Tag Archives: Colonel Adjavegh

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“And this is where we part ways,” said Grip, turning to grin at Squad One. “See you girls in a little bit.” The enforcer slipped silently into a side alley, her footsteps inaudible within seconds.

“Why that one again?” Merry wondered aloud.

“Good choice for this operation,” said Principia, starting forward again. “C’mon, forward march. Grip is a good intimidator; since we’re about to interrupt a bunch of citizens meeting at a privately owned warehouse, that may be a useful skill. If they aren’t as dumb as the ones in the carriage, they won’t attack us or do anything hostile, in which case the presence of scary Thieves’ Guild personnel will be important in getting them to turn themselves in. We can’t arrest people for talking about how much they hate dragons.”

“I really don’t have a good feeling about this,” said Casey. “Any part of it. Even if it all goes well, and disregarding that we’re basically hoping to get people to attack us, I don’t like using the Guild to lean on people like that.”

“And that is why Grip is leading the Eserite side of this,” Principia replied. “I don’t know who else the Guild sent, but she’s good at toeing the line. She won’t let any of them inflict any harm that’s not immediately necessary. Which will mean none; this won’t be more than a dozen people if our intel is correct, and if they do attack trained Legionnaires, so much the worse for them.”

“If our intel is correct,” Merry repeated dryly. “I like how you just say that, as if it’s a given.”

“Nothing’s a given,” Principia murmured. “Life is a sequence of bullshit surprises.”

“When we met this Grip before,” Ephanie commented, “you didn’t seem to know her that well, Sarge.”

“True,” Prin agreed. “Hence, I’ve been taking pains to get the gossip while I was out gathering resources for us. I know what I’m doing, ladies.”

“If I knew what you were doing half the time I think I’d feel a lot better,” Merry muttered.

It was barely past sunrise, and would have been dim even had Tiraas not been shrouded in heavy fog that morning. Fairy lamps were eerie floating witch-lights in the gloom, their supporting poles invisible; everything else was washed-out and obscured by the mist. It was quieter than usual for the hour, creating an impression that even sound was quashed by the oppressive fog, though in truth it was just a matter of people avoiding going out in it. Everyone who could get away with staying indoors this morning seemed to have jumped at the chance.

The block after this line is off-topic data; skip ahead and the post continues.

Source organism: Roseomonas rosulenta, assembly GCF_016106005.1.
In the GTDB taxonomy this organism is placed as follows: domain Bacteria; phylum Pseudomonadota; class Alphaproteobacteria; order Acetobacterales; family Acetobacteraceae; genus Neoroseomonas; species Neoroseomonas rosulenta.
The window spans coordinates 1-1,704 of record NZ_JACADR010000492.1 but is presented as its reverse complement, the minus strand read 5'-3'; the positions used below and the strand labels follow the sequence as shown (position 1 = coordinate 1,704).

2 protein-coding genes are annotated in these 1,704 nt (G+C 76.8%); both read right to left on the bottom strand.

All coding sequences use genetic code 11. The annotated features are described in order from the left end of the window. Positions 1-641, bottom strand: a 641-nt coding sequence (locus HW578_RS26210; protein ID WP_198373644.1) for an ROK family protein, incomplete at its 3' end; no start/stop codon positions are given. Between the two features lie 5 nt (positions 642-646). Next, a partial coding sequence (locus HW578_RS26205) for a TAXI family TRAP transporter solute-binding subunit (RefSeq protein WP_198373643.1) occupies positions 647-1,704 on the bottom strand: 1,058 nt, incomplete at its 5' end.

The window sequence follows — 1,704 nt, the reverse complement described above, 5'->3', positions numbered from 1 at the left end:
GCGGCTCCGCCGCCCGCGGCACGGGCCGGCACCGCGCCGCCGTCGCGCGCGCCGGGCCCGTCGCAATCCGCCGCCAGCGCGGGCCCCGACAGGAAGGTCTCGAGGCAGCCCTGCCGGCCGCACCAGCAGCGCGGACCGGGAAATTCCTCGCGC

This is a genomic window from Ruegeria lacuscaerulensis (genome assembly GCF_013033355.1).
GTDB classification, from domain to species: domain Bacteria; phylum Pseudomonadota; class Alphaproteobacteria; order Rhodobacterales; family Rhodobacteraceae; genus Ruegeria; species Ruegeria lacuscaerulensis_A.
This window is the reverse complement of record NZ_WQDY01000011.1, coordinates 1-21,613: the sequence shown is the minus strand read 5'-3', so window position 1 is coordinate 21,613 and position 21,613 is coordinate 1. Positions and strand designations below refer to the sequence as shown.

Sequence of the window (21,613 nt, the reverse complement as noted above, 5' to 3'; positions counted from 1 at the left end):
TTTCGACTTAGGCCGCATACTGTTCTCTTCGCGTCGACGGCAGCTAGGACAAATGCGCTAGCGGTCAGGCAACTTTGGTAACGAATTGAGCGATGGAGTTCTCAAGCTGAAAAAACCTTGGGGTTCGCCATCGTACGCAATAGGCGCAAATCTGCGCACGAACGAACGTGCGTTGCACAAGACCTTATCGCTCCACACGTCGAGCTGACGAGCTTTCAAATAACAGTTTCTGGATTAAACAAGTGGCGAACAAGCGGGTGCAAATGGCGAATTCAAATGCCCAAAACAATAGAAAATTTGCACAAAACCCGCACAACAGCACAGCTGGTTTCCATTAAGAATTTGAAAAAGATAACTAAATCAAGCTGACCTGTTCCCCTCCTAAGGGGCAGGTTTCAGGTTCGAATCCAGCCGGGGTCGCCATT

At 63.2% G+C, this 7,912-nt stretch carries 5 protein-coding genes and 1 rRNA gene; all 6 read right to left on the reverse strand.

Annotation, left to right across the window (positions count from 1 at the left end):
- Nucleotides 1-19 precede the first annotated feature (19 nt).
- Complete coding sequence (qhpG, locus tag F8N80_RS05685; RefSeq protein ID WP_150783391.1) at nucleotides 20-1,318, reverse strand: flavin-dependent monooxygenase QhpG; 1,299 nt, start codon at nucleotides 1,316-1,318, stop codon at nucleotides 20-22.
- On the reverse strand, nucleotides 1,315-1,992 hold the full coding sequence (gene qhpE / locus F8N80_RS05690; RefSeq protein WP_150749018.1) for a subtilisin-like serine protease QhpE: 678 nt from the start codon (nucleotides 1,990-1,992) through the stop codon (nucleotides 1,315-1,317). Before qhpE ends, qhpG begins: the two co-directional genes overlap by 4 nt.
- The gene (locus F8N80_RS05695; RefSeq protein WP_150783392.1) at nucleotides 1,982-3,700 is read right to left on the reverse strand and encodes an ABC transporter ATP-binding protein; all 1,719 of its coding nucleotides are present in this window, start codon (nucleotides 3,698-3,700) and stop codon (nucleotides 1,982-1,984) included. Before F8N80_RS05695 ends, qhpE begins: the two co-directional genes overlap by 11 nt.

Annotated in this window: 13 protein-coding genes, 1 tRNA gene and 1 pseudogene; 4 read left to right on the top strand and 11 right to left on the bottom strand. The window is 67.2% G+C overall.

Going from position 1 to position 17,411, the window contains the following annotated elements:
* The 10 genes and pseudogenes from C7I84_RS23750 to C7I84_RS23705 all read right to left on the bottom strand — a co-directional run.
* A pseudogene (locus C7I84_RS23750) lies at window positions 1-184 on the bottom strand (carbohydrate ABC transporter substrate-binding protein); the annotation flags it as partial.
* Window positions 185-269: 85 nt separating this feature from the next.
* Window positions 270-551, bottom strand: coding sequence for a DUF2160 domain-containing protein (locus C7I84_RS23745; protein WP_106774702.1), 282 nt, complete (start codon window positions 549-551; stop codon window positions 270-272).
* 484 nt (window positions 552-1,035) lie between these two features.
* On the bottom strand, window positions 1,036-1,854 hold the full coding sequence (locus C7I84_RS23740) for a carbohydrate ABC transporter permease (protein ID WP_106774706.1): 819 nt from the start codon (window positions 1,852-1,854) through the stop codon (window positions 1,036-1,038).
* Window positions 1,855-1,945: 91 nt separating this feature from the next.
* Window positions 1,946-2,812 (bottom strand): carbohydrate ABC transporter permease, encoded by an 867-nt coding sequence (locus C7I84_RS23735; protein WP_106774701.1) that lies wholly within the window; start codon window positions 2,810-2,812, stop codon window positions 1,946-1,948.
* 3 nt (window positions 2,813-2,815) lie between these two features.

In short, it was a good morning for clandestine meetings, and for sneaking up on them.

Squad One was passing through a poorer district, tenements rising on all sides; up ahead, less than a block distant but not yet visible through the gloom, was the warehouse district in which the anti-dragon rendezvous was to take place. Grip and the other Thieves’ Guild enforcers would be assembling on roofs around the warehouse in question, preparing for the Legionnaires to make their entrance through the front.

Suddenly, Principia slammed to a halt, peering about in alarm.

“What is it?” Farah demanded. “Sarge? You okay?”

“Sorry about that,” a voice said cheerfully, and a human man in an offensively colorful suit stepped around a corner directly in front of them. He was carrying, of all things, a lute, heedless of the effect the damp air would have on its strings, and wore an absurd floppy hat trailing a long ostrich plume. Beneath his maroon coat and pants he wore a pink shirt, with a loosely-tied cravat of powder blue. “Okay, well, to be totally honest, not that sorry. I do so enjoy a spot of dramatic effect!”

“Who are you?” Ephanie demanded.

“Avelea, stand down,” Principia said curtly. “All of you.”

“Now, now, Prin, don’t agitate them,” the man admonished. “I assure you, I mean you no harm. In fact, I’ve come to help!”

“That,” she said, “may be the most horrible news I’ve ever heard.”

“Who is this guy?” Merry asked her in a low tone while he burst out laughing.